THE PRINCE'S SONG
'Why so sad?' asked the prince of Sudanenka.
'Not sad', replied the holy man, for sadness implies that I am not content, and sadness is nothing more than joy's excretion. It is the inward, not the outward, in the matter of joy and wisdom, that gives delight; and thus so, it is impossible to communicate the joy between heart and heart, for words are false...'
'I must disagree' interrupted the prince, 'for existence is richer for the word. Without the word, how could thoughts be projected and made solid?'
'Language is a lie! Yet a good one at that!' laughed Sudanenka.
'I'm glad to see you laugh, but can you deny the beauty of words; are you unmoved by such excesses of rhythm and beauty; are you not stirred like a mountain stream, into a torrent of emotion?'
'If the stream be clear, you leave it alone: you do not stir it into mud!'
The prince grew decidedly angry at his friend's reaction and so he began to recite a poem he had written, long, long ago:
'Heart, heart, you have looked into the light,
You have seen the morning blossom in the miracle of night;
And sadness dipped with danger has strangely torn apart,
Love's eternal beauty, in the rapture of the heart.
And the all-consuming flame hath devoured all life from love,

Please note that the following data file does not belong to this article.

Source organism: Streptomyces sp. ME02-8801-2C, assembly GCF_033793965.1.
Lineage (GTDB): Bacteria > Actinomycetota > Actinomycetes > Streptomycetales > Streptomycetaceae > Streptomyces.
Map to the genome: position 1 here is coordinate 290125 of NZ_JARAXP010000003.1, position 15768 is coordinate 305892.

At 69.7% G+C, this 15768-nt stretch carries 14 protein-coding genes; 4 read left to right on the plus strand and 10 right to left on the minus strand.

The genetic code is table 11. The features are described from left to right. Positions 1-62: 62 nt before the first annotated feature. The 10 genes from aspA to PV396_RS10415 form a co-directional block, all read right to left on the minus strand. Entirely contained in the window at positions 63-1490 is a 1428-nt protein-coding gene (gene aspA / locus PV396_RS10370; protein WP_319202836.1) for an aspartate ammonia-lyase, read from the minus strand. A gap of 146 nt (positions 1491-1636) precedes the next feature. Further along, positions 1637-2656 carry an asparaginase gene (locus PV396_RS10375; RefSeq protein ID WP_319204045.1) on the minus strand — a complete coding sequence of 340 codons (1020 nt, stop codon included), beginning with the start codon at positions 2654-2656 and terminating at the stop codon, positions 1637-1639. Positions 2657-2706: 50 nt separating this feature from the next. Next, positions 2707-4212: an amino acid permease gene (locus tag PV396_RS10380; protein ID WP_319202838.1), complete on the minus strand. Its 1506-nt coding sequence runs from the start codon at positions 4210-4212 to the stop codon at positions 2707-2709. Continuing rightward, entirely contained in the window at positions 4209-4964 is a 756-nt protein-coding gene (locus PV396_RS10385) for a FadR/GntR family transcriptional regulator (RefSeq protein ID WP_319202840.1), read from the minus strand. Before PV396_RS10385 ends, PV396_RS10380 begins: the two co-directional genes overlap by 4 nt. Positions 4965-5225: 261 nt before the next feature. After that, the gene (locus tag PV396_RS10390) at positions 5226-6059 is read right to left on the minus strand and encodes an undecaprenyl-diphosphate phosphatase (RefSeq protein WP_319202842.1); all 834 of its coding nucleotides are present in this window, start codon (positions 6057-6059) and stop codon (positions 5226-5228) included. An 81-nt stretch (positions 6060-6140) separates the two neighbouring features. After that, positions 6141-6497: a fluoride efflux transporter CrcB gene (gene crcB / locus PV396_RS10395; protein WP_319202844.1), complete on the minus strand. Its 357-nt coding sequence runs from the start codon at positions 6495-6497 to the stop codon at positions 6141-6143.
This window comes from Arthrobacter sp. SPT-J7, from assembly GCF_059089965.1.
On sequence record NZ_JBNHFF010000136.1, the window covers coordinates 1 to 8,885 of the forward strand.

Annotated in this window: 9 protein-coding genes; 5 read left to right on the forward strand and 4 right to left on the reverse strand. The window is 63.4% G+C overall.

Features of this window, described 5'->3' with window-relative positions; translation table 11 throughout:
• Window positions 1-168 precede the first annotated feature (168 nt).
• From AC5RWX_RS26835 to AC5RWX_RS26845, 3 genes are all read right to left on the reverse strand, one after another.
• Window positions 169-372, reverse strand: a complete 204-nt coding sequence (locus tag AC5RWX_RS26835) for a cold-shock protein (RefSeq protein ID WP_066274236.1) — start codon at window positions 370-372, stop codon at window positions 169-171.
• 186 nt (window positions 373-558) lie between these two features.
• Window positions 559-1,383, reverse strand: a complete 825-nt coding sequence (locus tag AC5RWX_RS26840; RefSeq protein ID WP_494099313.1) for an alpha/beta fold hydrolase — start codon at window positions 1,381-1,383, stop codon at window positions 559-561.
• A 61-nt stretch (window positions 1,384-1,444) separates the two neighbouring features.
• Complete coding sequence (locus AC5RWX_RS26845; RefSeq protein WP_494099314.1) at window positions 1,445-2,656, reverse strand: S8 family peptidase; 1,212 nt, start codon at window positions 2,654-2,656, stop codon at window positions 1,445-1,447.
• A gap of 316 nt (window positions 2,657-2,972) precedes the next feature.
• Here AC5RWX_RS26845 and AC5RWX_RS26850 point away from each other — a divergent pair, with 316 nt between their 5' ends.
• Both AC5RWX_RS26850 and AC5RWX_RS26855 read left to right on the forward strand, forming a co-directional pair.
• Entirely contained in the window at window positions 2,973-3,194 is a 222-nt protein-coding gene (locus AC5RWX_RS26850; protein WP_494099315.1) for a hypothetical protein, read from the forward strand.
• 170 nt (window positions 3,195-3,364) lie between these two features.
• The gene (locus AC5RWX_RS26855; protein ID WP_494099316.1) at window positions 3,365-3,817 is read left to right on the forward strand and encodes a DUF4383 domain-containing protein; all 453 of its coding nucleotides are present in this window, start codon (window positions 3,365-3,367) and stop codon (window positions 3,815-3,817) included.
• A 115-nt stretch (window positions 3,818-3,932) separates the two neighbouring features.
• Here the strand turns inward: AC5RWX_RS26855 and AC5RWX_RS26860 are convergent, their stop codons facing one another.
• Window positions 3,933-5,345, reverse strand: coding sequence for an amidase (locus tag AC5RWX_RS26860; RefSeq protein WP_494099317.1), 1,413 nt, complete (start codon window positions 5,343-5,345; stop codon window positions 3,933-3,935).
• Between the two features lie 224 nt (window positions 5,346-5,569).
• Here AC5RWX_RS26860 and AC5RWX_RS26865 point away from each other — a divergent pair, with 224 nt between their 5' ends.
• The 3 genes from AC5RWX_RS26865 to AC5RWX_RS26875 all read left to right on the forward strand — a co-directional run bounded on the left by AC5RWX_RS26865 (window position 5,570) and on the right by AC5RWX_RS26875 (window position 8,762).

And the dream within the dream is the serpent and the dove.
Then radiate despair, for I can no longer know
What mystery awakes in the heart that leaves you so.
For the heart hath no beginning and the heart it hath no end;
No simple course of nature and no will to comprehend
The light that leaves its embers cold, by the morning light;
Or the tragedy of strangers, grown stranger by the night.
Heart, heart, I curse the solemn air
For you hath given beauty, when beauty was not there.
But take the shadow's softness, and those measurements I know
Of the heart and its caress, that deceived me long ago'.
The prince looked towards Sudanenka, who sat as still as a statue. And the holy man said in a low voice:
'A work of beauty indeed, but...
Hath not a potato eyes, yet can it see?
Hath not a poem feet, yet can it walk?
Hath not a cave a mouth, yet can it speak?
Does a watch: watch? And can a clock hold hands?
When paper tears, does it cry? And
Can a camel walk on water as it walks upon the sand?' (2)